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AIOps for Microsoft Azure Environments
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As you might already know, StackState shines when it comes to providing a unified view of your Information Technology (IT) landscape. In the last couple of years, we have seen several businesses transition parts of their IT infrastructure to the cloud. However, only parts of the entire IT infrastructure are migrated to the cloud due to various reasons. Obtaining an overview of your entire infrastructure might be challenging when dealing with multiple tools, especially when introducing a whole new platform. Microsoft Azure is one cloud provider that is available today. This blog post focuses on leveraging Azure as a topology and telemetry source for StackState.
Microsoft Azure enables businesses to focus on their core business without having to deal with infrastructure and maintenance. Going to the cloud also introduces some new problems. How do you keep an overview of the entire landscape? Do you have a clear picture of the relations between components and/or business units? How do you perform root cause analysis to figure out what is going on when something customer-facing stops working?
Complete Insight Into Microsoft Azure
StackState is able to provide a unified overview of your IT landscape by synchronizing with one or more tools that are already in place. StackState is also able to integrate with cloud platforms. Topology and telemetry information can be visualized and combined with other sources to obtain a unified view. Microsoft Azure's resources like Compute, Application Insights, Application Services, Storage Queues/Tables, Relays, Service bus, Queue/Topics and others can be synchronized with StackState. StackState dynamically keeps track of changes in Azure and keeps your view of the IT landscape up-to-date. Since StackState is able to synchronize with multiple sources of topology and telemetry, this means that StackState can capture your IT landscape from on-premise to cloud and/or from legacy to microservices to serverless technologies. Azure resource related alert rules are used to determine the health state of the component in StackState. Azure's telemetry streams can be used to configure additional StackState health checks for greater flexibility. Synchronized Azure resources can be enriched with telemetry streams originating from various other tools, such as Splunk. Enrichment is not only limited to telemetry streams, additional information from e.g. a Configuration Management Database (CMDB) can also be synchronized to provide more information about a component from a topology perspective. Depending on your use case, StackState is able to show a specific part of the entire IT landscape in a view. Views are especially useful to provide a level of detail that is required by the given use case. For example, DevOps teams are responsible for their portion of the business entities providing the ability to perform root cause analysis across tools and teams. A logical business unit usually consists of multiple Azure resources, and/or non-Azure resources. It is possible to only show resources belonging to a particular logical unit within a StackState view whether you use one or more resource groups, and/or use naming conventions, and/or use Azure tags.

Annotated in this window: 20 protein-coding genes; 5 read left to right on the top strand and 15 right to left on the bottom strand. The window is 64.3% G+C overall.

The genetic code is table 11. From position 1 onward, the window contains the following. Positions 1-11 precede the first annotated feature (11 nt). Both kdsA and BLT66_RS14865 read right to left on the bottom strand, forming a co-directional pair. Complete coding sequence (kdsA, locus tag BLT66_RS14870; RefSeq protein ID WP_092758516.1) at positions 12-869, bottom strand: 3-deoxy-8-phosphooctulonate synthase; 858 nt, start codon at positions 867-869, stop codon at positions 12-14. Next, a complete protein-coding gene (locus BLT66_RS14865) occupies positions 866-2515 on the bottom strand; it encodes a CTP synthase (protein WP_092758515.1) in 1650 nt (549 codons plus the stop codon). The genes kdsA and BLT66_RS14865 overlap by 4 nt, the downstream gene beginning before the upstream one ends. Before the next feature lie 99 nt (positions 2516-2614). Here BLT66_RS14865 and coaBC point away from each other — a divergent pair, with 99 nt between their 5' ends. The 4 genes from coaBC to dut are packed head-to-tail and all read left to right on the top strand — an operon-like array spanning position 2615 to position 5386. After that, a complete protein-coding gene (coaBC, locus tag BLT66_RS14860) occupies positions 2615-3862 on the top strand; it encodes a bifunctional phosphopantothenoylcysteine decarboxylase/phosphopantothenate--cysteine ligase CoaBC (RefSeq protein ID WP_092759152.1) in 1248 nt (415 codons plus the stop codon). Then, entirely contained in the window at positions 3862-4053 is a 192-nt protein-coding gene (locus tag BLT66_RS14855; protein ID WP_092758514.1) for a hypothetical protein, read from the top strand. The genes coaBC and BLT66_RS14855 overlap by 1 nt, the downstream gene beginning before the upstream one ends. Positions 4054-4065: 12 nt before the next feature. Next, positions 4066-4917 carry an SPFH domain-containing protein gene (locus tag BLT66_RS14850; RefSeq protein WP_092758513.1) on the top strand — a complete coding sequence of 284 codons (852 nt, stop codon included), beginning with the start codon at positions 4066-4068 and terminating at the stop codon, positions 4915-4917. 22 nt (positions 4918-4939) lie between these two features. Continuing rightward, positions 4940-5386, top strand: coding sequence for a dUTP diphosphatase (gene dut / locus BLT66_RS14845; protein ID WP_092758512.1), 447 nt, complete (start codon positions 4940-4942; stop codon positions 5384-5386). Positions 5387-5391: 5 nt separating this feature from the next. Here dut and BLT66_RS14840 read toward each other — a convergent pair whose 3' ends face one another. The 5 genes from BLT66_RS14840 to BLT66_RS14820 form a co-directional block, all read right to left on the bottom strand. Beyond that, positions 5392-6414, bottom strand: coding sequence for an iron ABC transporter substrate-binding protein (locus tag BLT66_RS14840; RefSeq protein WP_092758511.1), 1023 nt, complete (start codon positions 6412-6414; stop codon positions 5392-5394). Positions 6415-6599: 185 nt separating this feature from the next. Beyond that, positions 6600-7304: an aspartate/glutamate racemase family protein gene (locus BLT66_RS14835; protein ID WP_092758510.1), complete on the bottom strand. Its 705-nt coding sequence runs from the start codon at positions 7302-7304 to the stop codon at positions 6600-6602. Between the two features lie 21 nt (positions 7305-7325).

Enrich Your Azure Topology
Azure's Application Insights also provides some insight through its Application Map. However, Application Map is limited to the scope of Azure and the resources that are visible to that instance of Application Insights, which requires you to have an Application Insights configured. StackState is able to include much more resources, such as other clouds, tools and other types of data that are already available in your business. Consider the following simplistic IT infrastructure. The infrastructure is dynamically synchronized from multiple configured sources. The sources include Azure, a CMDB, and a telemetry store like Splunk and/or Elasticsearch. In Azure there is a rule based application gateway configured to direct incoming requests to either a .NET application service or to one of two Apache Tomcat web servers that are hosted on-premise. Azure's Application Service 'WebApp' has an Application Insights instance configured and writes data to table storage. On-premise components are synchronized from a CMDB which contains two Apache Tomcat webservers and a database hosted on several servers. It is shown that Database1 is not in a clear health state. The database's health affects the components that depend on it. Since dependency logging is enabled in the .NET application, the relation going from WebApp to 'webapp.tablestorage1' is synchronized from Azure. In the timeline it is visible when the state of the database component changed. This shows that StackState provides a unified view of the IT infrastructure by synchronizing from multiple topology and telemetry sources.
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